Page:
“Obviously we were desperately disappointed because Nico said he felt unbelievable over the first two and then he thinks he was just simply distracted by the sun and just dived,” said trainer Sara Bradstock. “He's overreached at the next one because he's jumped too high. The reason it worried him was because he couldn't see the fence. He's such a good jumper. It's a slice into the bulb of his heel and before we have him jumping again, we will have to make sure it's not hurting him. That can take three or four days or, in the worse situation, three to four weeks.”

Cue Card came down five from home, with Paddy Brennan at the time saying the sun was also to blame. Thankfully rider and horse were fine, and the Betfair Chase at Haydock remains a possibility. Tizzard would not be drawn on targets when saying: “He fell again at a similar stage as where he did before. We've got to get our head round all that. There's no reasoning. We've looked at the race and he was going as easily as anything when he fell. He was perfectly well this morning and trotted out absolutely fine.”

The race eventually went to Bristol De Mai, who fought off stable companion Blaklion. It was a record fifth win in the race for trainer Nigel Twiston-Davies, and he was as bullish as ever when talking of future targets for the winner. Speaking to Racing UK he said: “It will be the Betfair Chase next for Bristol De Mai. He should get his soft ground and he likes it there although he has run some good races on good ground as well. I think he is a very serious contender for the Gold Cup. When he ran in it last year the ground was a bit quick for him and he didn’t run his best race. If he jumps like he did on Saturday he will be right there at the finish.”

Over in Ireland, Our Duke was strongly fancied to win the Chase, but Jess Harrington’s young chaser ran a stinker, trailing home last in a race won by Outlander. He did scope badly after the race, with the trainer saying: “Our Duke is sound, he scoped wrong. He has done it once before. They took some bloods from him [on Sunday morning] and we'll now put him on antibiotics. I just don't know and I'm scratching my head. He was gone after the first fence.”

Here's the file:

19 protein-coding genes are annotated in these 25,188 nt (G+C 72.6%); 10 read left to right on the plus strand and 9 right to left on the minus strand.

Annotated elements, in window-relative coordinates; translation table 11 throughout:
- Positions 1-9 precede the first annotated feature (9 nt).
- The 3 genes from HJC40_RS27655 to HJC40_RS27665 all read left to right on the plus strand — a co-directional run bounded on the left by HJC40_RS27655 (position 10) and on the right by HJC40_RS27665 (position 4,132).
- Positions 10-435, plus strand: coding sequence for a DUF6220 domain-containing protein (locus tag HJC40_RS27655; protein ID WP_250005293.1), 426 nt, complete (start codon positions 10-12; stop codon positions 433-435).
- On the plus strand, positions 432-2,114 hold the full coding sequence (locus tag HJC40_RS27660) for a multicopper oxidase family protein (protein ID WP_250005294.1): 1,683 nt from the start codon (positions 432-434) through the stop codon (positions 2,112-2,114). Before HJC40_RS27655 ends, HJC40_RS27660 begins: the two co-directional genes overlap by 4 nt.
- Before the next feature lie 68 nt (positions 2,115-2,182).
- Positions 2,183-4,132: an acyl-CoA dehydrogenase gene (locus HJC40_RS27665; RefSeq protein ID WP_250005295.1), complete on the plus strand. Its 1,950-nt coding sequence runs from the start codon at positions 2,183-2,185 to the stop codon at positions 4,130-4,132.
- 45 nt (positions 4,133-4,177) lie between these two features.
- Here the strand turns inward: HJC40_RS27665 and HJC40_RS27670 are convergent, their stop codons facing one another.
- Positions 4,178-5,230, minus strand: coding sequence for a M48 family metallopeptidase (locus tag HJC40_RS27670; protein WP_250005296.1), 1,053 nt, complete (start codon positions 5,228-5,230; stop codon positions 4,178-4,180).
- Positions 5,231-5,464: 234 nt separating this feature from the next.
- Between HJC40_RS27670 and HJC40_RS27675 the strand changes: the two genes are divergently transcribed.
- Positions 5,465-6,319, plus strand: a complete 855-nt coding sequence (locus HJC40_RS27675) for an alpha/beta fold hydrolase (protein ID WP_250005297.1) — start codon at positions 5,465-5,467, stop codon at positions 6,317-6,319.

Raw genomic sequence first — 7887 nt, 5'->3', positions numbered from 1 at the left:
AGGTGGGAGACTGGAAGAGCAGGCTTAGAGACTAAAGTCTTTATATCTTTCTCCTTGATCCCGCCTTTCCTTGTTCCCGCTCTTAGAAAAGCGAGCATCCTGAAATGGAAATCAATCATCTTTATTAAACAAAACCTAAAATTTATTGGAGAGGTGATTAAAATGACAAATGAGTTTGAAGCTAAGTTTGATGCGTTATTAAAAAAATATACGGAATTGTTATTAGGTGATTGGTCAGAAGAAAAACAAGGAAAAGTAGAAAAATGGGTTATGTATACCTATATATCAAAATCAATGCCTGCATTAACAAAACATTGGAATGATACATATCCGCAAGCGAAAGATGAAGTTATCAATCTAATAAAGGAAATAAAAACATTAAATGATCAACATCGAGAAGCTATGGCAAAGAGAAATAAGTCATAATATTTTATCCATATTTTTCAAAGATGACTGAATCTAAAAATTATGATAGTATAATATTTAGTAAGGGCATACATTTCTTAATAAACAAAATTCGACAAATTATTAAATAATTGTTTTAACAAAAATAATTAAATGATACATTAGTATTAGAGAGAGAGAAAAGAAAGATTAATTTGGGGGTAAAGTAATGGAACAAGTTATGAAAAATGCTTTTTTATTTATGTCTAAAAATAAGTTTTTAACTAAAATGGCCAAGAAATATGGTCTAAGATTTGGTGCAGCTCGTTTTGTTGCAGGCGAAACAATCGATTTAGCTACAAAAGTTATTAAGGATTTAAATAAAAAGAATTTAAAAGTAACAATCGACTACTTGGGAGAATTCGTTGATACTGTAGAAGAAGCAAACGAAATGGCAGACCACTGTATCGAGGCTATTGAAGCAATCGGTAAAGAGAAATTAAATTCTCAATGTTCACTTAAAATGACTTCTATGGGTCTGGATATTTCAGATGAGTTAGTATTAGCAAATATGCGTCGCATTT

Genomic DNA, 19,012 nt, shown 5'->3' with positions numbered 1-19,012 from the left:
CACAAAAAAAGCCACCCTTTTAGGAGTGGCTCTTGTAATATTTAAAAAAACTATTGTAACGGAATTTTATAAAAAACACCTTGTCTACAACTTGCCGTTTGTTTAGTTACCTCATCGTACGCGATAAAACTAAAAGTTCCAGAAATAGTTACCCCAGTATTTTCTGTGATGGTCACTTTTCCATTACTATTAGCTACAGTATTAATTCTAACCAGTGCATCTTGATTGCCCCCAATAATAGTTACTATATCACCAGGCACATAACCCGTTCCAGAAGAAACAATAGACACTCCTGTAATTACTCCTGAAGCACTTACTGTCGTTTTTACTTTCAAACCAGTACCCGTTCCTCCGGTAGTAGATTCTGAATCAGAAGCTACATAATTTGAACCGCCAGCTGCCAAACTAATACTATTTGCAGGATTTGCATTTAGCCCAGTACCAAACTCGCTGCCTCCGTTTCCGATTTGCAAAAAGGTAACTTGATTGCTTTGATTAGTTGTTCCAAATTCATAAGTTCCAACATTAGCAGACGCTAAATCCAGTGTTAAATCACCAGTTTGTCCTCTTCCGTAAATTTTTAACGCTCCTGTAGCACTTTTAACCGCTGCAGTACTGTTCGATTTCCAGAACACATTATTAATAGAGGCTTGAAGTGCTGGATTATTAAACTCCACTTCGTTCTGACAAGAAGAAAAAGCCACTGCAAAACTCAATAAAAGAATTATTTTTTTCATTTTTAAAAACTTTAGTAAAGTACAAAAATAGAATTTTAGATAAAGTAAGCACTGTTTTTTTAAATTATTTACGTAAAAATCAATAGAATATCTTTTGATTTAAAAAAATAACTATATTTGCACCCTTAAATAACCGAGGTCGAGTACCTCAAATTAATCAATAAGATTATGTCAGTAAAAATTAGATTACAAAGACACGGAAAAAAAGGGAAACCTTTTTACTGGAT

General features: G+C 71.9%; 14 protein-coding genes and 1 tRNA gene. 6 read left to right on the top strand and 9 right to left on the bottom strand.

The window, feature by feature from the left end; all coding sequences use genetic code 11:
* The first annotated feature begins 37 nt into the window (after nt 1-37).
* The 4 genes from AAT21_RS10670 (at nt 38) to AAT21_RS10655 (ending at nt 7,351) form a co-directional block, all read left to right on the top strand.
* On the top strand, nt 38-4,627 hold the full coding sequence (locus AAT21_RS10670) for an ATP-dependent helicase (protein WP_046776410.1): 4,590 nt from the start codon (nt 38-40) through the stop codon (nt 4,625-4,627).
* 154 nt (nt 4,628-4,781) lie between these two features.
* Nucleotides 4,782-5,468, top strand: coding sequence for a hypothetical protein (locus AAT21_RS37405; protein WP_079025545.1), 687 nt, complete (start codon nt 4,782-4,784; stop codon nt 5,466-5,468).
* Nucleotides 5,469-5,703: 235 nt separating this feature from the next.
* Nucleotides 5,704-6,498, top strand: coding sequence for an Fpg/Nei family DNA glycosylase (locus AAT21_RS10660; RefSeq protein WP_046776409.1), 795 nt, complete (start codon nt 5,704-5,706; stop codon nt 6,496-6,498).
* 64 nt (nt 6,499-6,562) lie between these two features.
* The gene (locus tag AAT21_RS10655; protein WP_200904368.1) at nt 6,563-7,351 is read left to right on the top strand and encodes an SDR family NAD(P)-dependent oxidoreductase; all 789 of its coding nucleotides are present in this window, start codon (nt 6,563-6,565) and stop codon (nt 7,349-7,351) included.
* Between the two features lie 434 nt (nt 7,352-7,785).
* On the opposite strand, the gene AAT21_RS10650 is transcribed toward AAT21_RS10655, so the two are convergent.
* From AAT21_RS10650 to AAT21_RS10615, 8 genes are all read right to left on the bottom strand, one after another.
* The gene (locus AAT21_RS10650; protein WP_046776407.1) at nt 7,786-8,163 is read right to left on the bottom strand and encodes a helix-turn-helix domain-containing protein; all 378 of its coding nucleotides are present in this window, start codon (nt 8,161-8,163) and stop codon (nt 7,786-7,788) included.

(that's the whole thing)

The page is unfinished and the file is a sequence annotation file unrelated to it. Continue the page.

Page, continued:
It was only his fifth run over fences, and a brave decision from Harrington to take on such experienced campaigners at this point in his development. It was left to the Gigginstown pair of Outlander and Road To Respect to fight out the finish, with Gordon Elliott’s nine-year-old bouncing back to form for the win. The Lexus Chase at Christmas will be a target for both, and a chance for Our Duke to bounce back to form.

Cue an Aintree Tizzard Treble

The Randox Health Grand National Festival kicks-off today, with Cue Card’s appearance in the Betway Bowl the undoubted highlight.

Cheltenham had promised so much for trainer Colin Tizzard. Indeed at Christmas, the Dorset handler had the top three in the betting for the Gold Cup, and many were talking of a ‘blue riband’ clean sweep. Injury to Thistlecrack was a major blow, and when the big day arrived, Cue Card came down at the third last, whilst Native River, though putting up a brave performance, could only manage a third-place finish behind Sizing John.